In a September 21, 1966 press release, Secretary of the Interior Stewart Udall announced that the DOI was launching "Project EROS (Earth Resources Observation Satellites)." Udall's vision was to observe the Earth for the benefit of all.
The Landsat Missions are currently comprised of eight Earth-observing operational satellites that carry remote sensors to collect data and image our planet as a part of the U.S. Geological Survey (USGS) National Land Imaging (NLI) Program. Landsat data is processed and hosted at the USGS’s Earth Resources Observation and Science (EROS) Center in Sioux Falls, South Dakota.
Beginning in the 1960s, the remote sensing and science community worked to realize these missions for the benefit of humankind. Geography, geology, hydrology, and other natural resource management fields have all benefited from the holistic view of the Earth.
In a September 1966 press release, then Secretary of the Interior Stewart Udall, announced that the Department of the Interior (DOI) was launching "Project EROS (Earth Resources Observation Satellites)" to collect invaluable information about Earth through remote sensing satellite observation. Udall's vision was to observe the Earth for the benefit of all. Secretary Udall boldly revealed that National Aeronautics and Space Administration (NASA) and the DOI would collaborate on Earth-observing space technology to monitor the planet’s natural resources. He stated "the program will provide us with the opportunity to collect valuable resource data and use it to improve the quality of our environment."
The DOI, NASA, and the U.S. Department of Agriculture (USDA) then embarked on an ambitious effort to develop and launch the first civilian Earth observation satellite. These revolutionary satellites would be set in a heliosynchronous, near-polar orbit, completing several revolutions around the Earth every day to capture the land surface of the planet. The heliosynchronous, near-polar orbit means the satellite passes near the North and South pole consistently as it revolves around the Earth. This type of orbit allows a Landsat spacecraft to pass over the equator at a different longitude on each revolution, resulting in the spacecraft completing a full image of our planet after 251 orbits, about 16 days.
The interagency effort achieved their goal on July 23, 1972, with the launch of the Earth Resources Technology Satellite (ERTS-1), later renamed Landsat 1. Project EROS led to numerous international collaborations focusing on science and technology including a fundamental one on how to operate Landsat.
At the time, nations around the world utilized the Landsat data, but there was no conventional labeling system for scenes developed. To catalog Landsat imagery collected over Canada, the Canada Centre for Remote Sensing (CCRS) set up a series of grid paths across their country drawn parallel to latitude lines. The USGS later adopted this schema extending the reference to the entire surface of the planet. This grid reference system became known as the Worldwide Reference System (WRS-1). After the expansion, WRS-1 descending had a total of 251 paths and 119 rows where each intersection of a path and a row denotes the nominal center of a Landsat scene. Today, we use Worldwide Reference System-2 (WRS-2), an extension of the WRS-1 notation system. WRS-2 descending has 233 paths and 124 rows for a sixteen-day ground coverage cycle. Landsat 1 through 3 used WRS-1, and Landsat 4 through 9 uses WRS-2. Each day, Landsat 8 and 9 together capture 28 swaths, or paths, cumulating to a full image of Earth every 8 days.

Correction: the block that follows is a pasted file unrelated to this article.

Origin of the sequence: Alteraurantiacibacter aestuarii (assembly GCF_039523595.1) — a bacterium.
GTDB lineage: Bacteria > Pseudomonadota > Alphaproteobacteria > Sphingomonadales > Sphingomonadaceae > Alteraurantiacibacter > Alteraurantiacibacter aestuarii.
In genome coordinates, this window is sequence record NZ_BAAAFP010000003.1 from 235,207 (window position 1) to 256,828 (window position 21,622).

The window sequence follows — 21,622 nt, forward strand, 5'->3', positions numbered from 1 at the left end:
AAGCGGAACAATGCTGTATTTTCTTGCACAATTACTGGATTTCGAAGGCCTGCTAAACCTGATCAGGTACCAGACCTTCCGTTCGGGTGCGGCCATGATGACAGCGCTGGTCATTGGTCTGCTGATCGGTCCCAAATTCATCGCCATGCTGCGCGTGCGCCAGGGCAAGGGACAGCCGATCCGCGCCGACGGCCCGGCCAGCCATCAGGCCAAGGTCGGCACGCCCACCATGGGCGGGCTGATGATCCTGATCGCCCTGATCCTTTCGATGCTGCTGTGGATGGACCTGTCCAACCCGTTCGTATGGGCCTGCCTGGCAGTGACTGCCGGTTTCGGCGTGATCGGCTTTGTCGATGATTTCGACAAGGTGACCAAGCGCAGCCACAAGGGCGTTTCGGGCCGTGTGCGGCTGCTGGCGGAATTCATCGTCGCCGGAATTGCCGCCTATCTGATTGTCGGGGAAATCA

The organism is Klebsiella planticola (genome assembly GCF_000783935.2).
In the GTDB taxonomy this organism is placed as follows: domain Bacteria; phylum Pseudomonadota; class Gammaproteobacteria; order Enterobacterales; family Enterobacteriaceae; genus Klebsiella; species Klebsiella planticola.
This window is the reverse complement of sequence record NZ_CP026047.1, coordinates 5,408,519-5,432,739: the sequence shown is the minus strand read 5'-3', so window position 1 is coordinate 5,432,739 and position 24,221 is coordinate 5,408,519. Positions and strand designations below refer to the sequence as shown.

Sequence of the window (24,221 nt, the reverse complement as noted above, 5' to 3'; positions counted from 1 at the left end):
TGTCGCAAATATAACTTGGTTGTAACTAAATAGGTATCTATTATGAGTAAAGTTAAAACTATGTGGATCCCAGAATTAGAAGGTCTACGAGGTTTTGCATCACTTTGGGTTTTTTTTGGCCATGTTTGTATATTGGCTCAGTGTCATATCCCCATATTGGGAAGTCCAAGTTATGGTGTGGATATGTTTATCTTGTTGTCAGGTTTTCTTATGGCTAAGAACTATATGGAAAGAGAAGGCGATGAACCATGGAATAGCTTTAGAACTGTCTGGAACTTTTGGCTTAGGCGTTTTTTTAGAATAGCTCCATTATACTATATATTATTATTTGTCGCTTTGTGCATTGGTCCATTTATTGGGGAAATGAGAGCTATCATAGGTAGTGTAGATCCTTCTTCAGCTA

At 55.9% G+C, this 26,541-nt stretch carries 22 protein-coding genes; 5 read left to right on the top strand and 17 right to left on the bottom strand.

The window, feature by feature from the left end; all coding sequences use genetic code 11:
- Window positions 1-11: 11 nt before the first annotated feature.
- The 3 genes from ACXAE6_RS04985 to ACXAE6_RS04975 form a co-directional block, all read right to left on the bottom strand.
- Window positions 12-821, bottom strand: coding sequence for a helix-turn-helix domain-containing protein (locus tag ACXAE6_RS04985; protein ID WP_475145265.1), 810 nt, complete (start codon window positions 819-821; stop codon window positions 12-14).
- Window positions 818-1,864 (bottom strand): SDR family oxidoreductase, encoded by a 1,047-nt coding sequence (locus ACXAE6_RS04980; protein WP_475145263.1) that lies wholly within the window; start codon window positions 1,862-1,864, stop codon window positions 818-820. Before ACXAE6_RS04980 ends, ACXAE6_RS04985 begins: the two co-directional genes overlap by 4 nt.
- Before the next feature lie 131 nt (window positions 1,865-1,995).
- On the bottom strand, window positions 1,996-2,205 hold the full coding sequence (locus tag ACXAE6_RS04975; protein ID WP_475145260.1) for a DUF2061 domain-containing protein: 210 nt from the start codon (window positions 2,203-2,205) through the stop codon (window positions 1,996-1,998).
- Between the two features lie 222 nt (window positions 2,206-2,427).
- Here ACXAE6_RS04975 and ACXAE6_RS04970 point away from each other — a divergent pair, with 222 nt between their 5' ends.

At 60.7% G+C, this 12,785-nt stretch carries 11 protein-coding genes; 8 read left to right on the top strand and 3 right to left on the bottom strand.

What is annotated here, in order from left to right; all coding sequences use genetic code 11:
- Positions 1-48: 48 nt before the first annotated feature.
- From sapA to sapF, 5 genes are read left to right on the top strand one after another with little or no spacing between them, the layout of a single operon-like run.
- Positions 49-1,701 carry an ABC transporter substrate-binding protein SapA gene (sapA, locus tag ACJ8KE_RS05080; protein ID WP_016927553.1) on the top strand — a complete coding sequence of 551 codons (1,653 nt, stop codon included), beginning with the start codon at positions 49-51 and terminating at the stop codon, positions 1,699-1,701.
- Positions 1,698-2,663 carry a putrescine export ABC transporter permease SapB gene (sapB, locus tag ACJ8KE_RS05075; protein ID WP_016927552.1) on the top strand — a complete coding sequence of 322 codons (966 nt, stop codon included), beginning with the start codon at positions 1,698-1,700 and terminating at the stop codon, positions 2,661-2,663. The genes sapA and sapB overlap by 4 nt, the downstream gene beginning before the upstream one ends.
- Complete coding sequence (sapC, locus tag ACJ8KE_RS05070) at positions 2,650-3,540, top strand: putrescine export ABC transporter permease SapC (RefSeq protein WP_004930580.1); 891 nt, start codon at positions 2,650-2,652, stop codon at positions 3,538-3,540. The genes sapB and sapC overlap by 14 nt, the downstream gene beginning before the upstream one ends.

Each commissioned satellite carried the storied heritage of the program. The launches of Landsat 2, Landsat 3, and Landsat 4 followed in 1975, 1978, and 1982, respectively. When Landsat 5 launched in 1984, no one could have predicted that the satellite would deliver high quality, global data of Earth’s land surfaces for 28 years and 10 months. This officially set a new Guinness World Record for "longest-operating Earth observation satellite." Landsat 6 failed to achieve orbit in 1993. As a result of the lost mission, the satellite is not included in successful Landsat counts. The remainder of Landsat satellites have proved successful launches and data collection: Landsat 7 in 1999, Landsat 8 in 2013, and Landsat 9 in September 2021. All Landsat satellites have launched from Vandenberg Air Force Base (as of May 2021, known as Vandenberg Space Force Base).
The next mission, Landsat Next, is planned for launch in 2030. Landsat Next will be a constellation of three observatories sent into orbit on the same launch vehicle, will provide improved temporal revisit on a new World Reference System, return data in a total of 26 spectral bands and will collect on average about 20 times more data than Landsat 9.
The enduring legacy of Project EROS continues with the Landsat program to this day. The information gathered by multiple Earth observation satellites, such as Landsat, now serves as a common, reliable record for environmental change around the world. Indeed, in the last half century, the record of Earth observation from space has become the indispensable foundation of almost all deliberations about the state of the planet. Secretary Udall’s vision has fundamentally remade how we see and understand our planet.